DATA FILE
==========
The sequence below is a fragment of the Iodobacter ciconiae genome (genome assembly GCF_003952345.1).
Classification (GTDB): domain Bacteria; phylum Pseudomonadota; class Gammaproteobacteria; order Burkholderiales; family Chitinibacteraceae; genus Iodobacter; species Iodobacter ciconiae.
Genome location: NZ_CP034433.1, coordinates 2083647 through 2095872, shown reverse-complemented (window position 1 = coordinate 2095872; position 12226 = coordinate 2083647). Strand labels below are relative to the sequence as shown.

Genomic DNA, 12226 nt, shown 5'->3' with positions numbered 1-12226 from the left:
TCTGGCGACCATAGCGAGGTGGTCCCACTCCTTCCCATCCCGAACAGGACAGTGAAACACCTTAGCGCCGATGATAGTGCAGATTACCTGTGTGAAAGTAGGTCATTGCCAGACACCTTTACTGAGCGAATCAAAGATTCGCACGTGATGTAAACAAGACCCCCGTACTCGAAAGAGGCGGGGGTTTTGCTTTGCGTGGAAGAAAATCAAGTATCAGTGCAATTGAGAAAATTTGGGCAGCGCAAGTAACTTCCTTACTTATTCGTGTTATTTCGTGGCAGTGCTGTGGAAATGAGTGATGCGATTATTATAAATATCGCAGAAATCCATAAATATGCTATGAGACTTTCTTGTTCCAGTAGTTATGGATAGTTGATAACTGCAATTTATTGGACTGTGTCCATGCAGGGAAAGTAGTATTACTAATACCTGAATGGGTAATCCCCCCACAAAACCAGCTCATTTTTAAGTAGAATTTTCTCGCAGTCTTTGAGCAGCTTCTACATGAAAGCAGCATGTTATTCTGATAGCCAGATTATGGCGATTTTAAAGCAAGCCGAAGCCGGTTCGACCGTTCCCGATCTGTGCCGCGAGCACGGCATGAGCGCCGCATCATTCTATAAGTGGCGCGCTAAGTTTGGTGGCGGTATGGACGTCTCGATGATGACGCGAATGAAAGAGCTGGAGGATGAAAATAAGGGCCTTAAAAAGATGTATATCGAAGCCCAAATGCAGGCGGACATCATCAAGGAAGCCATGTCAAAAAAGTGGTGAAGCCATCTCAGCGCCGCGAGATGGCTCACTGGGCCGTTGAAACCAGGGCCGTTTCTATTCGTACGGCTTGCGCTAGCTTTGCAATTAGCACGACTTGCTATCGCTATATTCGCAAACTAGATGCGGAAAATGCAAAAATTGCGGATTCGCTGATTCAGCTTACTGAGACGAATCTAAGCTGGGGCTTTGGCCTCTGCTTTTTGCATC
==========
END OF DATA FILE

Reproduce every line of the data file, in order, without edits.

The sequence below is a fragment of the Iodobacter ciconiae genome (genome assembly GCF_003952345.1).
Classification (GTDB): domain Bacteria; phylum Pseudomonadota; class Gammaproteobacteria; order Burkholderiales; family Chitinibacteraceae; genus Iodobacter; species Iodobacter ciconiae.
Genome location: NZ_CP034433.1, coordinates 2083647 through 2095872, shown reverse-complemented (window position 1 = coordinate 2095872; position 12226 = coordinate 2083647). Strand labels below are relative to the sequence as shown.

Genomic DNA, 12226 nt, shown 5'->3' with positions numbered 1-12226 from the left:
TCTGGCGACCATAGCGAGGTGGTCCCACTCCTTCCCATCCCGAACAGGACAGTGAAACACCTTAGCGCCGATGATAGTGCAGATTACCTGTGTGAAAGTAGGTCATTGCCAGACACCTTTACTGAGCGAATCAAAGATTCGCACGTGATGTAAACAAGACCCCCGTACTCGAAAGAGGCGGGGGTTTTGCTTTGCGTGGAAGAAAATCAAGTATCAGTGCAATTGAGAAAATTTGGGCAGCGCAAGTAACTTCCTTACTTATTCGTGTTATTTCGTGGCAGTGCTGTGGAAATGAGTGATGCGATTATTATAAATATCGCAGAAATCCATAAATATGCTATGAGACTTTCTTGTTCCAGTAGTTATGGATAGTTGATAACTGCAATTTATTGGACTGTGTCCATGCAGGGAAAGTAGTATTACTAATACCTGAATGGGTAATCCCCCCACAAAACCAGCTCATTTTTAAGTAGAATTTTCTCGCAGTCTTTGAGCAGCTTCTACATGAAAGCAGCATGTTATTCTGATAGCCAGATTATGGCGATTTTAAAGCAAGCCGAAGCCGGTTCGACCGTTCCCGATCTGTGCCGCGAGCACGGCATGAGCGCCGCATCATTCTATAAGTGGCGCGCTAAGTTTGGTGGCGGTATGGACGTCTCGATGATGACGCGAATGAAAGAGCTGGAGGATGAAAATAAGGGCCTTAAAAAGATGTATATCGAAGCCCAAATGCAGGCGGACATCATCAAGGAAGCCATGTCAAAAAAGTGGTGAAGCCATCTCAGCGCCGCGAGATGGCTCACTGGGCCGTTGAAACCAGGGCCGTTTCTATTCGTACGGCTTGCGCTAGCTTTGCAATTAGCACGACTTGCTATCGCTATATTCGCAAACTAGATGCGGAAAATGCAAAAATTGCGGATTCGCTGATTCAGCTTACTGAGACGAATCTAAGCTGGGGCTTTGGCCTCTGCTTTTTGCATC